Funding shortage leads to World Food Programme cuts for Palestinians

Since January 1, about 27,000 West Bank Palestinians are no longer receiving aid through the UN programme

A Palestinian demonstrator holds a United Nations' flag during a rally against a U.S. decision to cut funding to the United Nations Relief and Works Agency (UNRWA) and in support of president Mahmoud Abbas, in Bethlehem in the occupied West Bank September 26, 2018. REUTERS/Mussa Qawasma
Beta V.1.0 - Powered by automated translation

The World Food Programme has suspended or reduced aid for some of its Palestinian beneficiaries in the occupied West Bank and Gaza Strip because of funding shortages.

Since January 1, about 27,000 West Bank Palestinians are no longer receiving aid through the UN programme, Stephen Kearney, the organisation’s director for the Palestinian territories, said.

Another 165,000 people, including 110,000 in Gaza, are receiving 80 per cent of the usual amount, he said.

The cuts were decided upon after a gradual reduction in donations over the past four years, with American cuts having the biggest effect. US President Donald Trump has cut about $500 million (Dh1.83 billion) in Palestinian aid.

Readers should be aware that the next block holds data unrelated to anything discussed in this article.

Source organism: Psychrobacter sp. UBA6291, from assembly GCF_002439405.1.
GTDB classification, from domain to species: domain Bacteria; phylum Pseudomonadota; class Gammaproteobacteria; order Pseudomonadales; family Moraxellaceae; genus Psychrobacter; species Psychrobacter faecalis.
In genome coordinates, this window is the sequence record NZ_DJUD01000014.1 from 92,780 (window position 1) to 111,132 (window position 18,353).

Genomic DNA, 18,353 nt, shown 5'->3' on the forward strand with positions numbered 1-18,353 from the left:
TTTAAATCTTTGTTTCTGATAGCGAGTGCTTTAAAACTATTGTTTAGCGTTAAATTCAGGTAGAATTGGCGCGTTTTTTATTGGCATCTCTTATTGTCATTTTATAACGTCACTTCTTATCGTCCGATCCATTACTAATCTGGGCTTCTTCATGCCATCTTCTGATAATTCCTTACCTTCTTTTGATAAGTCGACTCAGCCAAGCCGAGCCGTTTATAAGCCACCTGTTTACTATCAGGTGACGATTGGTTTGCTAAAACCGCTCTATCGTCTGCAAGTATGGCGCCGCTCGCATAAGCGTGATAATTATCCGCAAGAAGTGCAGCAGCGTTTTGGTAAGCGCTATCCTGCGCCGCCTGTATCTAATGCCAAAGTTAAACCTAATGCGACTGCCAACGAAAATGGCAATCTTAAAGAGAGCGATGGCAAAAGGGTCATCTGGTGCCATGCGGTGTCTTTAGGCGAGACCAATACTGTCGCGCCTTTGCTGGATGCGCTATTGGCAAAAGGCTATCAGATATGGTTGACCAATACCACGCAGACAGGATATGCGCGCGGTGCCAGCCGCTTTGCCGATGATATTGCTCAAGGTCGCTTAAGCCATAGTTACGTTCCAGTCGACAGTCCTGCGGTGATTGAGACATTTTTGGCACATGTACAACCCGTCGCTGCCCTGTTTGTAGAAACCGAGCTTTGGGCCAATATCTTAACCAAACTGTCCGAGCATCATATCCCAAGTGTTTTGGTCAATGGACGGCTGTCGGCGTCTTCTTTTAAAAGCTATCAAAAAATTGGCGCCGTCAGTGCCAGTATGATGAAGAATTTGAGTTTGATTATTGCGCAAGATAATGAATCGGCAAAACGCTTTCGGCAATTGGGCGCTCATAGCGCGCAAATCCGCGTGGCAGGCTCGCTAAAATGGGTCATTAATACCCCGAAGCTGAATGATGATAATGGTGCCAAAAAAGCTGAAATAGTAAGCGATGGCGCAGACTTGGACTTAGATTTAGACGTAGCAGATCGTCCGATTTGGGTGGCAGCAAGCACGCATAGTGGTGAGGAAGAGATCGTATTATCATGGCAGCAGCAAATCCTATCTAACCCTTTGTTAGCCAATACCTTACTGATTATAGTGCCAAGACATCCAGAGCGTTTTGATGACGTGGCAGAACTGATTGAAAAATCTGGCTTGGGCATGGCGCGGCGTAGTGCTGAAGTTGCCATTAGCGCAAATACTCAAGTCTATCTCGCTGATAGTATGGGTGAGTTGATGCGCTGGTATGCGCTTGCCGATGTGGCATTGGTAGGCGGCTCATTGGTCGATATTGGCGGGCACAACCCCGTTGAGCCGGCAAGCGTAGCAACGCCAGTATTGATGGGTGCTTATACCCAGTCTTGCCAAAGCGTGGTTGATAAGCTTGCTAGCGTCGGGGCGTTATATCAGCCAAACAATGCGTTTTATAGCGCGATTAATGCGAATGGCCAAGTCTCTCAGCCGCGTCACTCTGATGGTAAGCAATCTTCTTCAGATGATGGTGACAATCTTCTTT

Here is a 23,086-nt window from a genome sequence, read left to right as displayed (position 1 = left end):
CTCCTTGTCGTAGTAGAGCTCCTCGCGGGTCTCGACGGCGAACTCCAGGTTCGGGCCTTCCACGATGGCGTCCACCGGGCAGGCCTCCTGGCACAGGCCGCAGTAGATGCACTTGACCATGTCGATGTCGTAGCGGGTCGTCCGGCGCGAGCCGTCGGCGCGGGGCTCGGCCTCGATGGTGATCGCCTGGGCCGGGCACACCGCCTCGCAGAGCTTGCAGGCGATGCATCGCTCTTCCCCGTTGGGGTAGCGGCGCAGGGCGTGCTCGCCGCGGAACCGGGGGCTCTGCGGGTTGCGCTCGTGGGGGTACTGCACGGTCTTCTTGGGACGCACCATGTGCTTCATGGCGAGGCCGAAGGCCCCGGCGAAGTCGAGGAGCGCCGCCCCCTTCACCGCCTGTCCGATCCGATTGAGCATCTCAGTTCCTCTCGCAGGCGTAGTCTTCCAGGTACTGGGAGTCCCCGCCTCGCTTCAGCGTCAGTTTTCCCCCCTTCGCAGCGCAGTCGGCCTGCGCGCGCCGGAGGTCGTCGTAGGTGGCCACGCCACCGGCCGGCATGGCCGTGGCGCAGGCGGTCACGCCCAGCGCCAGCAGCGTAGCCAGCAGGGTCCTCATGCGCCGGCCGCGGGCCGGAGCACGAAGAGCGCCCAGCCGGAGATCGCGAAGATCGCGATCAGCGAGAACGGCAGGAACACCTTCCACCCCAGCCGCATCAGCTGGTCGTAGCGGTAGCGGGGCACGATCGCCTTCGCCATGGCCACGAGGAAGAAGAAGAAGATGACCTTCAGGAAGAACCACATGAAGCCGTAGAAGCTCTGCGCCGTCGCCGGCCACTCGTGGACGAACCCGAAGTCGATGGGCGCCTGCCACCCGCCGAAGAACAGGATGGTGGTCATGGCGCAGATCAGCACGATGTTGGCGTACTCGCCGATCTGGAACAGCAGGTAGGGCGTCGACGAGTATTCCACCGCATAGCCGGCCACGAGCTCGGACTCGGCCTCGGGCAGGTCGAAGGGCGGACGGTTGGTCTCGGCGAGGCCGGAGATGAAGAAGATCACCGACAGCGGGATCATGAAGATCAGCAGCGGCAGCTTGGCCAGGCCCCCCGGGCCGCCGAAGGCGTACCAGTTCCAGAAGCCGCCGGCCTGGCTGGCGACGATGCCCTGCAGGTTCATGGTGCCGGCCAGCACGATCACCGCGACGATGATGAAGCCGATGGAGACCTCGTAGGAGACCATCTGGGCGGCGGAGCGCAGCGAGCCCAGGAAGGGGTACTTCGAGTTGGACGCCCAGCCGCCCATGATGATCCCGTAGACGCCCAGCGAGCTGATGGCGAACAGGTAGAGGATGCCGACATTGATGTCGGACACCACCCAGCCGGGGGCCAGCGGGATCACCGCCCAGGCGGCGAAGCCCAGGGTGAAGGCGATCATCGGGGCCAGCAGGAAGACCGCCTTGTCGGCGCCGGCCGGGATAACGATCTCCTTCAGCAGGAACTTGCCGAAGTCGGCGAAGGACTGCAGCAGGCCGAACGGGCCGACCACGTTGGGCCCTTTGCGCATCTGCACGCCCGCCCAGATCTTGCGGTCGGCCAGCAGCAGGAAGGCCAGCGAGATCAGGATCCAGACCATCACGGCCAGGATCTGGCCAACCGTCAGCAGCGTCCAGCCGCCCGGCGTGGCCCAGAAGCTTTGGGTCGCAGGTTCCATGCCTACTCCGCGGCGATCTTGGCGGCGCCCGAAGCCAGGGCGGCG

Read more:

Palestinian aid appeal for 2019 slashed to $350m


In 2018, the WFP helped 250,000 people in Gaza and 110,000 in the West Bank.

In the village of Yatta near Hebron in the southern West Bank, Maha Al-Nawajah said she is buying fewer necessities.

“In December, they did not renew my card,” the 52-year-old mother said, referring to the WFP card that allowed her to buy groceries for 12 members of her extended family.

She said family members were unemployed.

“My sons do not have permission to enter into Israel and my husband receives it occasionally” and can earn some cash during those times, she said.

The West Bank has an unemployment rate of 18 per cent and some Palestinians seek work in Israel with the hope of earning a higher salary.

But permits are needed to do so and Israel is selective in who is given one.

The WFP launched a funding appeal on December 19 and received additional contributions from the EU and Switzerland, but remains short of its target, Mr Kearney said.

It said at the time that it was in need of $57 million. It will now seek contributions from new donors in an effort to fill the gap, he said.

Mr Kearney said there were also concerns that the cuts would affect the economy since residents used the cards to buy goods in local stores.

In the Gaza Strip, around 80 per cent of the two million residents rely on international aid.

Gaza has been under an Israeli blockade for more than a decade. Israel and Gaza’s Hamas rulers fought three wars since 2008.